A guide by barenib
This cobble stone street has easily the best window - and actual - food shopping anywhere in the world. The tiny shops, many of them with street stalls out in front all seem to have different specialities. Quite the most delicious street I know
Rue Cler, nearest Metro, nearest metro is Ecole Militaire
Victor Hugo's home in Paris. Poet, playwright but also painter, designer and powerful and popular politician. All reflected in this furnished apartment; it's fascinating for those who know little about the man and his times, magic for those who do.
Place des Vosges, 6. 4th Arrond.
Metros: Chemin Vert, Bastille, St Paul.
Tucked away in the Marais, this little museum is housed within 2 mansions but somehow manages to span life in Paris all the way from prehistory to the present day. The buildings have a kind of faded elegance and their contents is fascinating but best of all is the courtyard which is a sun-trap and, compared to the rest of the tourist trail, tranquil.
23 Rue de Sévigné. 75003 Paris. Tel, 42 72 21 13. Neareast stations are Saint-Paul and Chatelet Les Halles
Parks are not Paris's strongest point, but the Buttes Chaumont is a down-to-earth alternative to the altogether more bourgeois (and crowded) Luxembourg. Located on a rocky hill in the 19th arrondissement in north-east Paris, it also gives views of much of the city, including the Sacre Coeur.
It’s not easy to escape the crowds in Paris, especially between April and September. Try the Canal St Martin, particularly on Sundays when the roads either side are pedestrianised. You won’t escape the bobo Parisians, granted - but there'll be very few tourists.
A very relaxing place. There are Parisians who go there to take a nap, and you won't pay more than a euro to enter the garden.
77, rue de Varenne, 75007 Paris (VIIe); tel: 01 44 18 61 10;
Métro (13): Varenne, Invalides ou Saint-François-Xavier;
R.E.R (C): Invalides;
Bus: 69, 82, 87, 92;
Much more than a cemetary. This restful place has beautiful tree-lined lanes, benches on which to rest and remember the permanent guests; Simone Signoret and Yves Montand, lovers buried together, or watch the pilgrims to Jim Morrison's grave. This must be the best place to visit on a quiet winter Sunday.
A beautiful ornimental park to take a run in along with many chic (and often skinny) Parisien runners, before breakfast.
A wonderful place to walk, do tai chi, sunbathe and picnic on the many metal chairs. I can spend hours in this park it's also great for children with sand pits, toy sailing boats for hire and a huge (pay-in) playground. Not to mention a couple of reasonably good cafes to take coffee or lunch.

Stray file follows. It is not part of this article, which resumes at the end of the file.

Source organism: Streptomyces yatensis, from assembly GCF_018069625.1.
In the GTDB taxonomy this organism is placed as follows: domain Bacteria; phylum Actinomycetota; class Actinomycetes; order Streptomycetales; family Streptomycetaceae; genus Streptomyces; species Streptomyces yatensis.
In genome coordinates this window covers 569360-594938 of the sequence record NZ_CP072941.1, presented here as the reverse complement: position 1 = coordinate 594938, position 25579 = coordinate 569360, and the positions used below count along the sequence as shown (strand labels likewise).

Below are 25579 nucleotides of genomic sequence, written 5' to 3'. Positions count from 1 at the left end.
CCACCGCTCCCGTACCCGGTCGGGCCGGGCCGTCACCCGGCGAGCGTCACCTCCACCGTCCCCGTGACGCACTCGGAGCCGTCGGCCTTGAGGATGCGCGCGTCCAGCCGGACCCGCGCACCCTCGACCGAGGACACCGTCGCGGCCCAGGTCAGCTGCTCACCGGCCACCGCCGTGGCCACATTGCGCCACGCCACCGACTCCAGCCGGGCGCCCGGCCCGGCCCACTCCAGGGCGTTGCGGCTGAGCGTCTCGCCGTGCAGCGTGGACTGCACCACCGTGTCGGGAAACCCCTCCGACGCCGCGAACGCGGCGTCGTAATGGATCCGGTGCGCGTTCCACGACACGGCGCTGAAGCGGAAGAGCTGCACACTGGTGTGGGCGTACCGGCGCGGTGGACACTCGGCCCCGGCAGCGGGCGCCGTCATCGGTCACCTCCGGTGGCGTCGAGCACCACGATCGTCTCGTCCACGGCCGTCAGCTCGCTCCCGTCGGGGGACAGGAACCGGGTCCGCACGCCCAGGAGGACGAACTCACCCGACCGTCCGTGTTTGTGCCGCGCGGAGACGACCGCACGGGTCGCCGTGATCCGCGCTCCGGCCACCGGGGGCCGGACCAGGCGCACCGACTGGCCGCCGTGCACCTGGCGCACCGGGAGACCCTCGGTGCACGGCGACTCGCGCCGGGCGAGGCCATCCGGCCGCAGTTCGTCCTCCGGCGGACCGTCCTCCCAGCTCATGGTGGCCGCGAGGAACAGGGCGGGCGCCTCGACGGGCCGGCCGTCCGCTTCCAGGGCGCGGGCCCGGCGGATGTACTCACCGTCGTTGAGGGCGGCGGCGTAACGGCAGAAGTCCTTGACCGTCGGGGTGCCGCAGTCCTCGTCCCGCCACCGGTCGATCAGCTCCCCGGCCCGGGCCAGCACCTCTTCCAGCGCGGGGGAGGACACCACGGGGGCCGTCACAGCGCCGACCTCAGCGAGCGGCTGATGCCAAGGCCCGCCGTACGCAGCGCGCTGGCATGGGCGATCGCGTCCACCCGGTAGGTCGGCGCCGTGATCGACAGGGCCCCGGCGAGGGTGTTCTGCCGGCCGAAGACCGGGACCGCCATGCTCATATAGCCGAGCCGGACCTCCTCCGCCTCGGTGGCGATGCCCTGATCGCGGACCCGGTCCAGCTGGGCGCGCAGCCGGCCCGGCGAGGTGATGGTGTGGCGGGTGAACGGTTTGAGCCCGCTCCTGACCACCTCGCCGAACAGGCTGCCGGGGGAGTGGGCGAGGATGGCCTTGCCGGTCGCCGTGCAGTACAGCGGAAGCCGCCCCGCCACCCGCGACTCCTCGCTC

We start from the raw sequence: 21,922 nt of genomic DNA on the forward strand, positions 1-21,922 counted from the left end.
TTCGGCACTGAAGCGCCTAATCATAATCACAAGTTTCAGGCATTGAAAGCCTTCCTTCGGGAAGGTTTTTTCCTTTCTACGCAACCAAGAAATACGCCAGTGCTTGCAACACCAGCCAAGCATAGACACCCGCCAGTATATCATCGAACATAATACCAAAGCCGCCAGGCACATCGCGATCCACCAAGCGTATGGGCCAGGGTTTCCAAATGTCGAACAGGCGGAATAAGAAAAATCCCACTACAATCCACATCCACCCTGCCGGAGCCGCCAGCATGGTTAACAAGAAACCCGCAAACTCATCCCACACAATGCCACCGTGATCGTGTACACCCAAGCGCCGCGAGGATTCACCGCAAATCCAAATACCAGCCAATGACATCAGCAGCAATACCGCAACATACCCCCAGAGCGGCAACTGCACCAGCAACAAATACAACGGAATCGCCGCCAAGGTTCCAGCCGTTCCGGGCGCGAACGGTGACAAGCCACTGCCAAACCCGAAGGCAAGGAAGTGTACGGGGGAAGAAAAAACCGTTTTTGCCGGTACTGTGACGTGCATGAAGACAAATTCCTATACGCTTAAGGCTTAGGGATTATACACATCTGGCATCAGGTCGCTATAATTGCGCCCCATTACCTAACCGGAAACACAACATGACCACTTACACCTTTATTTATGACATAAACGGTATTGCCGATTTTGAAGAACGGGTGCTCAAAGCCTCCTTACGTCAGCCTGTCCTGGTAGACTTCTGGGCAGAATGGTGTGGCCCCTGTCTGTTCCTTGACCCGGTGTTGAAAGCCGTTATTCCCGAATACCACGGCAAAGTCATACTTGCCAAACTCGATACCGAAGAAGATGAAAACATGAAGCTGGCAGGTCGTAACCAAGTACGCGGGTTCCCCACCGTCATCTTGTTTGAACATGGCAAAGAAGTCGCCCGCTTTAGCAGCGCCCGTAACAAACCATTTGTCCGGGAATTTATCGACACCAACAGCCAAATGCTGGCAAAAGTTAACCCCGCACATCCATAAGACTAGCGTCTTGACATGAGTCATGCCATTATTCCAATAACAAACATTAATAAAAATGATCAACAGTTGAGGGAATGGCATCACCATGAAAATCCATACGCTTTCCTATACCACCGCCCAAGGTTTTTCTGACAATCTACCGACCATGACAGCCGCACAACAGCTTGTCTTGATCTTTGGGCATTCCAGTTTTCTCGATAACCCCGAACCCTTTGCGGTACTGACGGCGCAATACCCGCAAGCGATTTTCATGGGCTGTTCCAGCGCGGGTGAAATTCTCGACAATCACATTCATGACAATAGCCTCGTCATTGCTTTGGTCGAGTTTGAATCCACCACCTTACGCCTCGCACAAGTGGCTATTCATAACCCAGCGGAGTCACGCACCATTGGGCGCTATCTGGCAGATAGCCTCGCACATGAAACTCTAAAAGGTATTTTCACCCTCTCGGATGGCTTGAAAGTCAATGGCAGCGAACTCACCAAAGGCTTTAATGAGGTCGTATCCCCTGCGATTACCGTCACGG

Jardin du Luxembourg, boulevard Saint-Michel, 75006 Paris, France
Directions for Visiting: Rue de Vaugirard, Metro Luxembourg
An old railway line overlooking Paris streets it stretches out for 4.5 km from touristy Bastille to the Bois de Vincennes. To get it to it, go round the back of the Opera Bastille and you'll see the viaduct. Ideal for a jog, brunch or simply getting away from the Parisian hustle-and-bustle. Very Railway Children.
Promenada Plantee, Avenue Dausmenil, 75012
Small covered market off rue de Bretagne in 3rd arrondissment. Excellent quality and variety of fruit & veg, cheese, deli goods and even wine stalls - everything you need for a perfect picnic.
39 rue de Bretagne;
Open: Tuesday to Saturday, 8.30am to 1pm and 4pm to 7.30pm (until 8 pm on Friday and Saturday);
Sunday, 8.30am to 2pm
Metro : Filles-du-Calvaire
As seen in the film Amelie, Canal St Martin is good for a wander away from the busier, more touristy areas of Paris.
Beautiful in spring when the trees are in leaf, this area provides a welcome retreat any time of the year.
Canal St Martin can be found running parallel-ish to Blvd Magenta (between Place de la Republique and de la Bastille).
Though climate change may alter the situation quite soon, this is the only vineyard to be found in the city and, by all accounts, the wine it produces isn’t that great.
Once a year, however, it’s sold for charity and therefore you can’t get hold of a cheap bottle just for the experience. Going to see the vineyard however will take you into the hinterland of Montmartre which is much more interesting than the touristy bits. On the opposite corner to the vineyard is the Lapin Agile tavern, a well known artists’ haunt.
Rue des Saules
Metro: Lamarck Caulaincourt
Relatively unknown to tourists this beautiful tree-lined passageway splits the Seine in two, making it the perfect location for a summer evening promenade for romantic couples. The allee provides an up close and personal view of the Statue of Liberty at one end - photos that will undoubtedly confuse the relatives back home - and a magnificant vantage point for the Eiffel Tower at the other.
The Pont de Bir Hakeim, recognisable from all the major anglophone movies that epitomise Paris, gives you the perfect exit strategy with Passy metro on one side and Bir Hakeim tourist central at the other.
allee des cygnes, 75015
Metro: Passy, Bir Hakeim
RER C: Avenue du President Kennedy, Maison de la Radio France
If you’re in Montmartre, don’t fail to come and look around this pretty square with its abundant trees and character shops and houses. The Art Nouveau metro entrance – one of the few remaining originals - was famously photographed and turned into a poster that became an icon of Parisian style. An early morning visit is probably necessary if you want to avoid the bustle.
Place des Abbesses
Nearest Metro: Abbesses
You’ve seen the Moulin Rouge, now go and have a look at a proper windmill and get a little exercise at the same time. This windmill and the nearby but less visible Moulin de la Galette were originally flour mills, but are now transformed into restaurants – though both are still considerably more picturesque than their famous cousin.
Nearest Metro: Abbesses